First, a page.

The Brown Marmorated Stink Bug is a relatively new pest to the area. There are several different types of stink bugs native to North America, but this particular bug, originally found in Asia, was first discovered in Pennsylvania in 1996. It isn’t known for sure how the bug was introduced, but it was more than likely accidental, perhaps in a shipment of Asian produce. Since its arrival, the BMSB has become an invasive species due to a lack of natural predators; the flying insect has rapidly spread to at least 41 states, causing millions of dollars in damage to crops along the way. They are such a big problem that the United States Department of Agriculture has dedicated an entire team (and webpage) to learning about and decreasing the number of these pests.
Why are they called “stink” bugs?
Stink bugs get their name from their ability to release a foul smelling liquid from the underside of the thorax, right between the first and second set of legs. The smell, which is released when the bug is crushed, vacuumed, or otherwise disturbed, has been described as cilantro, citrus, dirty socks, skunk, burning rubber, or oil, depending on the nose. One thing everyone can agree on, though, is that the smell lingers long after the bug is gone.
What do brown marmorated stink bugs look like?
The brown marmorated stink bug is an insect and true bug. It has 6 jointed legs, a pair of antennae, three body parts, an exoskeleton, and in this case, a set of wings. Adult BMSBs grow to about ¾” long and are identified by their shield-shaped brown, grey, and/or green marmorated, or marbled, back. The antennae are banded with alternating light and dark stripes, and the legs can be either banded or mottled. The underside of this bug is a brown-grey color. There are several bugs that share similar features, such as the western conifer seed bug, the squash bug, and the various stink bugs native to North America.
Are brown marmorated stink bugs dangerous?
BMSBs are not dangerous to humans or animals because they do not bite or sting. They are, however, a danger to edible crops. Adults BMSBs will happily dine on peaches, apples, pears, berries, tomato, citrus, pepper, soybean, and corn crops, to name a few. Depending on the number of stink bugs infesting an area, the damage could be minor- bruising and “cat facing”- to the total destruction of an entire crop. In 2010, stink bugs caused $37 million in damage just to apple crops in the Mid-Atlantic. Once a desirable crop has been discovered, a stink bug will release an aggregation pheromone which attracts other stink bugs to the location. In other words, finding one stink bug on your tomatoes could mean that there are thousands right behind it.
Why are there so many stink bugs on my house?
In the spring and summer months, BMSBs are happy to make their homes in trees, gardens, and crops. Come September, the bugs start to look for a place to take shelter from the elements for the winter. Once a home has been found, the stink bug releases its aggregation pheremone, inviting thousands of bugs to join it. According to an ongoing survey performed by the USDA, stink bugs prefer brown, grey, and green homes made out of wood, stone, and cement. The bugs are less likely to be attracted to light colored homes or those made from aluminum. Homes in wooded and agricultural areas are more likely to see activity than those in urban areas. It wouldn’t be practical to re-side your house in aluminum, but there are some other precautions you can take to prevent BMSBs from entering your home. Make sure all cracks around the home, including foundation, windows, doors, and siding, are sealed. Stink bugs are attracted to light, so keep outdoor lights off at night and keep window blinds or curtains closed. Try to reduce areas of moisture using a dehumidifier, or by fixing leaky pipes. Make sure to keep food in sealed containers, so stink bugs will not have any food to seek out. After all, they come into homes because the food is more abundant than it is outside under the snow. If stink bugs do make it into your home, try to avoid stepping on them as this will release their odor. Some people drop the bugs into a solution of dish detergent and water, some flush them down the toilet, while others prefer to vacuum them up. If you choose to vacuum, be sure to seal and discard the contents immediately, as vacuuming will cause the bugs to release their signature smell.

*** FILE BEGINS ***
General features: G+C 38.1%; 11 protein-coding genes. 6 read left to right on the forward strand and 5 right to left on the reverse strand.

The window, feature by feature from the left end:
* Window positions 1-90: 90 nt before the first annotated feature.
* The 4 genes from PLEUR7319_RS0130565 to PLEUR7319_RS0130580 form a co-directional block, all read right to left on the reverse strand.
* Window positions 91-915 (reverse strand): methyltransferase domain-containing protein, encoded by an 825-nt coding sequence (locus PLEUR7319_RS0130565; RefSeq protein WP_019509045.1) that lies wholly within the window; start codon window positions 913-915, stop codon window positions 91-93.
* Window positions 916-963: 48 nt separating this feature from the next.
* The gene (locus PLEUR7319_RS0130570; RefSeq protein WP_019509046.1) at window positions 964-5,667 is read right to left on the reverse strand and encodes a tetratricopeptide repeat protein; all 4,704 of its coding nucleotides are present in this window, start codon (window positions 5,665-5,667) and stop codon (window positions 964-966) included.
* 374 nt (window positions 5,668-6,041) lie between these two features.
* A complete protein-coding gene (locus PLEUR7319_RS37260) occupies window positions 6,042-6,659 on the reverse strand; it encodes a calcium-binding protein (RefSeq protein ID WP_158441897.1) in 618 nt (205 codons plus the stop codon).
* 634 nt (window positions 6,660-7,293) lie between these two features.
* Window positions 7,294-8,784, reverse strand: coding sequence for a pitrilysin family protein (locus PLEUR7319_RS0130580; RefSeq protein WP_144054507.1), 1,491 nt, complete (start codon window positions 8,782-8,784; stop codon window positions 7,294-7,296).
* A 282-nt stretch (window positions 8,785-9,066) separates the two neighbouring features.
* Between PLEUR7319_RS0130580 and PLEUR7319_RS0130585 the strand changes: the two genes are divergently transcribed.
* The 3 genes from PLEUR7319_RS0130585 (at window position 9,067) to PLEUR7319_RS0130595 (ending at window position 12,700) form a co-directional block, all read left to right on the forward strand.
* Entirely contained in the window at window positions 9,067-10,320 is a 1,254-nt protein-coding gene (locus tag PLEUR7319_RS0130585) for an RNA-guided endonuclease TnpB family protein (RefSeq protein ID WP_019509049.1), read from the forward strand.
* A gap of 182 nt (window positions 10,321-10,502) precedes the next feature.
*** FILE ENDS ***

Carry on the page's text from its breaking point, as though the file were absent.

Why are BMSBs so out of control?
Because they are not native to this continent, BMSBs have no natural predators. Yet. The USDA has been working on breeding a natural predator, and they are on track to release it into the wild within, perhaps, a year. In Asia, a BMSBs natural predator is the Asian parasitic wasp. There are easily millions of species of parasitic wasps native to North America, with each preferring a different type of pest to prey on; however, none of these naturally parasitize brown marmorated stink bugs. To combat this problem, scientists are working to breed the Asian parasitic wasp with a native U.S. wasp that will work to dwindle the BMSB population. The female parasitic wasp lays her eggs in the egg of a bug, and within two days, a tiny wasp emerges from the shell instead of a stink bug. With the mention of the word wasp, some people may think they would prefer to deal with stink bugs, since the wasps most of us are familiar with are large and deliver painful stings. Parasitic wasps are tiny, about the size of a period in a newspaper, and there are already hundreds of thousands of them in any given garden. The introduction of another species would go unnoticed by the average person.